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Questions as governor Nyong'o's administration begin demolitions over unpaid rent

HOME & AWAY
By Harold Odhiambo and Anne Atieno | November 8th 2020
A house belonging to a Senior National Government official being demolished in Kisumu. [Collins Oduor, Standard]

Bulldozers manned by Kisumu County officials yesterday brought down county houses in a bid to force out tenants who allegedly have accrued rent arrears.

One of the houses to be demolished belonged to Erick Okeyo, the chairperson of the National Water Harvesting and Storage Authority, who has for long been embroiled in a legal tussle with the county administration over ownership of the house.

Yesterday, Mr Okeyo said he had renovated the house at a cost of Sh6.5 million after the county government gave him a green light to do so in 2016.

He said he had sent a letter to the county informing officials of the renovations.

According to documents seen by The Standard, the county claims that Okeyo has accumulated rent arrears amounting to Sh5.4 million.

“I am shocked. A responsible county government would have had the courtesy to respond to my letter. Why did they have to bring a bulldozer to demolish the house?” posed Okeyo.

When The Standard visited Okeyo’s house moments before it was flattened by bulldozers it established that the house had indeed been renovated with new features including a new ceilings being put up.

The county government has earmarked several houses for demotion, seeking to force tenants out.

Several of the tenants include prominent politicians and government officials.

Yesterday, a number of residents questioned the decision by the county to flatten some of the houses over the rent stalemate despite the houses being in a good condition.

Another house that was brought down belonged to a tenant who has been paying Sh20,000 in rent, which the county administration wanted to increase to Sh60,000.

According to other documents seen by The Standard, including a letter dated October 23 written by the acting City Manager Abala Wanga and addressed to Kisumu Governor Anyang Nyong’o, the city manager claimed that the house was in a deplorable state.

“The city needs to repossess the house in order to renovate it,” read the letter in part.

The house reclamation initiative by the county administration has caused jitters among several tenants.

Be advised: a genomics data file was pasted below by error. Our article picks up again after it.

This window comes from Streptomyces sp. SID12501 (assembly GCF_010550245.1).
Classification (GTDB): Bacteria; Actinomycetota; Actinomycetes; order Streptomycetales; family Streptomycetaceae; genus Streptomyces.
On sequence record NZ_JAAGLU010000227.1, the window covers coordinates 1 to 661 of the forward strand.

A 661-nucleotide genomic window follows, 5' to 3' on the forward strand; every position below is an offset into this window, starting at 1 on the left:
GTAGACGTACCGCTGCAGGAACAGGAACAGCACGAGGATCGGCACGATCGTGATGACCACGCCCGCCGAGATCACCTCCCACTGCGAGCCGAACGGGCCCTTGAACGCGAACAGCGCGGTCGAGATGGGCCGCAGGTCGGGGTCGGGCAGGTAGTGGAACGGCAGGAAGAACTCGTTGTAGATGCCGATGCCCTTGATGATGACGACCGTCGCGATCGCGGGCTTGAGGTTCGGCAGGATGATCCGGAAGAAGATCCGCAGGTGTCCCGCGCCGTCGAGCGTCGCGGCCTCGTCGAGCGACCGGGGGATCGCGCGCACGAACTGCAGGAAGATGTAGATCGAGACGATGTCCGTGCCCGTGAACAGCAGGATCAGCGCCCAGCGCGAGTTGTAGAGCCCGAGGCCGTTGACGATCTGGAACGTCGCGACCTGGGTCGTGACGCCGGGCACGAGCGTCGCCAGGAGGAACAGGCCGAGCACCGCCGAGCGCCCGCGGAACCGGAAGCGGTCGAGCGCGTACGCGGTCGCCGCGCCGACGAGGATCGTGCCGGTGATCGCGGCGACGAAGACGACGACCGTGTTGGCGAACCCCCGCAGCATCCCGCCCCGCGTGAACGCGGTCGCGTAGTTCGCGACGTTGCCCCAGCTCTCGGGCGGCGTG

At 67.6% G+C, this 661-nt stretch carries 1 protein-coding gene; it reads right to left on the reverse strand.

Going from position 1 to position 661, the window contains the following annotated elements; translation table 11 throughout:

Yesterday, Kisumu county askaris blocked a road leading to the tenant’s house in Milimani as the eviction was taking place.

Last month, several other prominent politicians who have tenancy agreements with the county government were issued with eviction notices to vacate the houses.

Mr Wanga said a legislator and another senior State official who were at the risk of facing eviction, have since come into an agreement with the county government.

The State officials had been handed eviction notices dated between October 7 and 13.

“We have to safeguard the properties of the county government. We are going to recover all the county houses. Most are in a deplorable state and dilapidated,” said Wanga.

He also revealed that another State official whose house had been registered through his wife, and was served with an eviction notice, opted to leave peacefully. He handed over the keys to his house last week.

Other tenants, including county staff who are occupying 28 county houses, are also expected to find alternative housing by November 30.

Wanga said the houses will be reclaimed for renovation.

“We will be taking all these houses back so that they can undergo repairs to make them look modern,” he said.

The county plans to turn some of the houses into offices. Land on which the demolished houses occupied will be transferred to the county assembly.

Wanga said the county government will still demand rent from State officials who have accumulated arrears even after they vacate or are forcibly evicted.

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